Most Days Work – History, Science, Grammar, Geography
We use living books to work through different eras in history. History is usually scheduled for 2-4 days per week. These are some of the books we are currently using to study American History.
- How They Croaked: The Awful Ends of the Awfully Famous
- How They Choked: Failures, Flops, and Flaws of the Awfully Famous
- Lives of the Presidents: Fame, Shame (and What the Neighbors Thought)
- Circle C Adventures
- American Girl Rebecca Series
- Stories of America
Science is also a subject that is generally 2-4 days per week. Sometimes that means we work through a Nature Book Club and sometimes we use living books and experiments.
The youngest uses Grammar Galaxy to learn grammar. She reads through the mission and then spends the next few days on “saving Grammar Galaxy!”
We are using Beautiful Feet’s geography to learn about the states and the surrounding countries. In this program, the student reads through a classic book like Paddle to the Sea and then fills in the corresponding map.
Once a Week Work
Once a week we meet with our Enrichment Group. While there the kids have loads of fun doing hands-on projects in science, art, and history. But, their favorite part is book club. We used to meet monthly with our friends for book club. But, now we meet once a week for a little magic dust in literature.
Once A Month Work
Once a month we meet with our friends for Poetry and Tea. We have fun snacks and read poetry with a particular theme. We usually spend time working on different poetry writing projects and talk about our favorite poems.
Adding Enchantment to Our Relaxed Charlotte Mason Homeschool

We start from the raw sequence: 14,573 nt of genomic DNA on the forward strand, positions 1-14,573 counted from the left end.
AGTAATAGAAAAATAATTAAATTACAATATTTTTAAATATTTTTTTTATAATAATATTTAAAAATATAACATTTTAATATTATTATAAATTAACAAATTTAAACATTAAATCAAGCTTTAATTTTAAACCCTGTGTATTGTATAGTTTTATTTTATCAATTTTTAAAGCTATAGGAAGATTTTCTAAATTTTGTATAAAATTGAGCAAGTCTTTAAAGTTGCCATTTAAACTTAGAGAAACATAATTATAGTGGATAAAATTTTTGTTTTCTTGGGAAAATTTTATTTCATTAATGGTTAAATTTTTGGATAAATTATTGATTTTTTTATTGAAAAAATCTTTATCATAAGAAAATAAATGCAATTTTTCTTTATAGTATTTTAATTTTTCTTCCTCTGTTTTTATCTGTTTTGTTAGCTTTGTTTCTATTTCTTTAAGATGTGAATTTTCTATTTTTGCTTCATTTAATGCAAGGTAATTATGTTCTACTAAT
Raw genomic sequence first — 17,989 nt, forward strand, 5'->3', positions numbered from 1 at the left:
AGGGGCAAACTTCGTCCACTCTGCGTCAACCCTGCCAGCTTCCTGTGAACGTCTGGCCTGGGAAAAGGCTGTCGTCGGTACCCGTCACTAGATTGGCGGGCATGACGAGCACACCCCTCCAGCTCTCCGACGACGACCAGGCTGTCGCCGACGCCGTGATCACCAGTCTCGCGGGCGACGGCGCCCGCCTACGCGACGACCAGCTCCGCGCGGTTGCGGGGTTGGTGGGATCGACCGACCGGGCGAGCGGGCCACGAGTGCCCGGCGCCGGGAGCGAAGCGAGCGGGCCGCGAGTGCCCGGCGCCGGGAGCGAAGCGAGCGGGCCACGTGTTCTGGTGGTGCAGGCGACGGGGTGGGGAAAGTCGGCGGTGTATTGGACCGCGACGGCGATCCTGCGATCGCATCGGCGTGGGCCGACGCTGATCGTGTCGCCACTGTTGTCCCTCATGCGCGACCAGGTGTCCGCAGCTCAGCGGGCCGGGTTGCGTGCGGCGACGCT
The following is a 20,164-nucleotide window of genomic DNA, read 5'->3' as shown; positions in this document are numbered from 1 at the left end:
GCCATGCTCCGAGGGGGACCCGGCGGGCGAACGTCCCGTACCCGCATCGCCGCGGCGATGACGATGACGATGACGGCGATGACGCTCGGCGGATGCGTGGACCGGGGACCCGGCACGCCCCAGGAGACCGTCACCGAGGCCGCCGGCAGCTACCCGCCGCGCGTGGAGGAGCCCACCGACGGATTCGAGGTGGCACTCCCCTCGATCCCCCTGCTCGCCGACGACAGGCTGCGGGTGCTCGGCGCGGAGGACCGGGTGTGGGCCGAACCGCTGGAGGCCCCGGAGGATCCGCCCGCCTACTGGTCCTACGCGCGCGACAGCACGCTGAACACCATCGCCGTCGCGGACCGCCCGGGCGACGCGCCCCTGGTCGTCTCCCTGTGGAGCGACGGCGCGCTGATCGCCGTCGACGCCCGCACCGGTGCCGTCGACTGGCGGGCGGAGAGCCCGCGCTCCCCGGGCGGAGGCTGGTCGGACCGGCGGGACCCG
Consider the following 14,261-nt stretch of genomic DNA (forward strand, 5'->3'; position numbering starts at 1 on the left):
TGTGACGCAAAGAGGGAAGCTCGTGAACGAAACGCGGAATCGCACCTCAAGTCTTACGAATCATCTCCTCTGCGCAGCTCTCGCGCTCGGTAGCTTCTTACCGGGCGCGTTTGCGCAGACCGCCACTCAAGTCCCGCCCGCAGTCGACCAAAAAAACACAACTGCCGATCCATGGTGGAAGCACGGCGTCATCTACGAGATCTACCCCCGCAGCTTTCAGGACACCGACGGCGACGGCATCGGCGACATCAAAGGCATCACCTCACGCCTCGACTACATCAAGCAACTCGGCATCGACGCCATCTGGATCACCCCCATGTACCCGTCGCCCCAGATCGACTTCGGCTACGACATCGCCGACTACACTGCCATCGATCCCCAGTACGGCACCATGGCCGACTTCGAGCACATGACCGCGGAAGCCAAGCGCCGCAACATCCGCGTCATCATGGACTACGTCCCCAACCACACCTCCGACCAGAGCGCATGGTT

Adding a sprinkle of enchantment works best when we can fit it into our schedule without feeling rushed or overwhelmed. I use this Enchantment Planner to help me to remember to add enchantment to our homeschool without feeling stressed. You can download your free Enchantment Planner below.
We don’t always get to every item on this list each month, but we try to get in at least one per week. Some are pretty simple and some require a bit more planning. But, the kids are excited about even something as simple as Milkshake Monday which requires very little effort on my part.
And, that’s a Day in the Life our Relaxed Charlotte Mason homeschool. Not every day is the same and often we are outside of the house on field trips or other enrichment activities. A relaxed Charlotte Mason philosophy allows us to make changes to our routine and add a spark of enchantment to our day.
Do you want to add Enchantment to your homeschool?
Hi, I’m Dachelle. I’m a homeschooling mom of 3 in the South. I love chocolate and have been known to hide it from my children. I can often be found reading a good book (or even sometimes just an okay book) and enjoying a jar of Nutella — don’t judge. I blog, here, at HideTheChocolate.com when I’m not creating book clubs and making lists…lots and lots of lists (it’s an addiction). Learn more…